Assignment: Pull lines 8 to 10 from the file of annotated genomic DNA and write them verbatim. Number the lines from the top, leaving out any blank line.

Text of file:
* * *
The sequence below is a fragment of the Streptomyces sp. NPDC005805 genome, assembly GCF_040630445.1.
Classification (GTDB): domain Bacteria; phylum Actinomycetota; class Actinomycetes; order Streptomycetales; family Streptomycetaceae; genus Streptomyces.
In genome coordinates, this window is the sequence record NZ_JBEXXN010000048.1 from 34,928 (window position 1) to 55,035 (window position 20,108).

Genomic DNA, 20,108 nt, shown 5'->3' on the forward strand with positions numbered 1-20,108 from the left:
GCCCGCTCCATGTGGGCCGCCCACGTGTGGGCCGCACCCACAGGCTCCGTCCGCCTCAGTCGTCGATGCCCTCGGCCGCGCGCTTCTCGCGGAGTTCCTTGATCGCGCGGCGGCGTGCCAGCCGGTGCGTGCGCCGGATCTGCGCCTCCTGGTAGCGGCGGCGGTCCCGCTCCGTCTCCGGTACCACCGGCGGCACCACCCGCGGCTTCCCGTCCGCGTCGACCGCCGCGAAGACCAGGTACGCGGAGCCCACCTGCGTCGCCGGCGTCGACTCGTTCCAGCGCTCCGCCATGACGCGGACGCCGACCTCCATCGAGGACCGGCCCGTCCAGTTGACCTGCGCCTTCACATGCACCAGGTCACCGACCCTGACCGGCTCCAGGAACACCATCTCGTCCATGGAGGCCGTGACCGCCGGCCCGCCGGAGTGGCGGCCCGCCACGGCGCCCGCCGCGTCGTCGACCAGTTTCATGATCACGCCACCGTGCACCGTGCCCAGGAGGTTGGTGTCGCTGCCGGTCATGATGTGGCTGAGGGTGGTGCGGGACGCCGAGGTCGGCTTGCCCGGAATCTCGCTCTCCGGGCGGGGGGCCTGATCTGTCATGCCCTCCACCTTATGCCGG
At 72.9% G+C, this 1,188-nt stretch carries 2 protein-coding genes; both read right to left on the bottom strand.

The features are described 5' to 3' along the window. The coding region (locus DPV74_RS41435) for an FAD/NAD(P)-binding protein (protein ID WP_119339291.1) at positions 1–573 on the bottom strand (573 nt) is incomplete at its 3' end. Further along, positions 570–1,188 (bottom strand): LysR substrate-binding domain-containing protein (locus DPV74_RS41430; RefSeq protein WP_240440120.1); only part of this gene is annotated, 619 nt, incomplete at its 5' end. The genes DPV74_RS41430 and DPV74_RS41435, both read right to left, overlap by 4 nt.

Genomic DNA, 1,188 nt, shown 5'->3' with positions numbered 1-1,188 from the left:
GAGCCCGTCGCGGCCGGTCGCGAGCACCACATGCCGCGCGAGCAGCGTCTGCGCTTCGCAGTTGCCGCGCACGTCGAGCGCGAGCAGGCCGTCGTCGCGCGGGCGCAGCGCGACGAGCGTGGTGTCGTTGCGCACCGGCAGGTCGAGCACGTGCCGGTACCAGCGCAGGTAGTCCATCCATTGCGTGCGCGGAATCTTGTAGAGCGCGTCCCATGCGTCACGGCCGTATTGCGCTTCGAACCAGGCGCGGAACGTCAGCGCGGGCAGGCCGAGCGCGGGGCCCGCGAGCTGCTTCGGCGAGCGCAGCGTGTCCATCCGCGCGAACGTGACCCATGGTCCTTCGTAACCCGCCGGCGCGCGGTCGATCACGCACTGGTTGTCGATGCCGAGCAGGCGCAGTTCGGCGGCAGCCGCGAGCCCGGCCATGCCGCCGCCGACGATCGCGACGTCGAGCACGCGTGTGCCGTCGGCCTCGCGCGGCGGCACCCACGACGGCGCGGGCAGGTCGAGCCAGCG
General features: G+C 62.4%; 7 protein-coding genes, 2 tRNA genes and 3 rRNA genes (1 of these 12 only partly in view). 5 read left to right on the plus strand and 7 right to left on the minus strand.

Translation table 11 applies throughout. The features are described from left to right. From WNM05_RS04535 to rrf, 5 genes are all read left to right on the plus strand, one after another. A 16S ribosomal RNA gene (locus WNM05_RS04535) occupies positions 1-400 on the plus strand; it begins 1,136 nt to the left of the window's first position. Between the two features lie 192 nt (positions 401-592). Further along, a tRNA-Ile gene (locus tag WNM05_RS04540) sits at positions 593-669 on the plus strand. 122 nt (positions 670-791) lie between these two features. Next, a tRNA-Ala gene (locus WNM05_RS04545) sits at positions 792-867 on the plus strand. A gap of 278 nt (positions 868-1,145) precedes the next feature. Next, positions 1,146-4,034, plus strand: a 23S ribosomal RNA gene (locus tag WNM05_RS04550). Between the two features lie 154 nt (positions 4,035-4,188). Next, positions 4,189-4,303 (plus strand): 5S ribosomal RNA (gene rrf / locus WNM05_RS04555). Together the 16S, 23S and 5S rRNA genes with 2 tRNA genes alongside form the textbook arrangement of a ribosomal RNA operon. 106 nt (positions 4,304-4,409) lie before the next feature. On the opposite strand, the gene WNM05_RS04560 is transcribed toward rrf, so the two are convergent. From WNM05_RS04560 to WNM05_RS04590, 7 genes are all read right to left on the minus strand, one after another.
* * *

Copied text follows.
Genomic DNA, 1,188 nt, shown 5'->3' with positions numbered 1-1,188 from the left:
GAGCCCGTCGCGGCCGGTCGCGAGCACCACATGCCGCGCGAGCAGCGTCTGCGCTTCGCAGTTGCCGCGCACGTCGAGCGCGAGCAGGCCGTCGTCGCGCGGGCGCAGCGCGACGAGCGTGGTGTCGTTGCGCACCGGCAGGTCGAGCACGTGCCGGTACCAGCGCAGGTAGTCCATCCATTGCGTGCGCGGAATCTTGTAGAGCGCGTCCCATGCGTCACGGCCGTATTGCGCTTCGAACCAGGCGCGGAACGTCAGCGCGGGCAGGCCGAGCGCGGGGCCCGCGAGCTGCTTCGGCGAGCGCAGCGTGTCCATCCGCGCGAACGTGACCCATGGTCCTTCGTAACCCGCCGGCGCGCGGTCGATCACGCACTGGTTGTCGATGCCGAGCAGGCGCAGTTCGGCGGCAGCCGCGAGCCCGGCCATGCCGCCGCCGACGATCGCGACGTCGAGCACGCGTGTGCCGTCGGCCTCGCGCGGCGGCACCCACGACGGCGCGGGCAGGTCGAGCCAGCG
General features: G+C 62.4%; 7 protein-coding genes, 2 tRNA genes and 3 rRNA genes (1 of these 12 only partly in view). 5 read left to right on the plus strand and 7 right to left on the minus strand.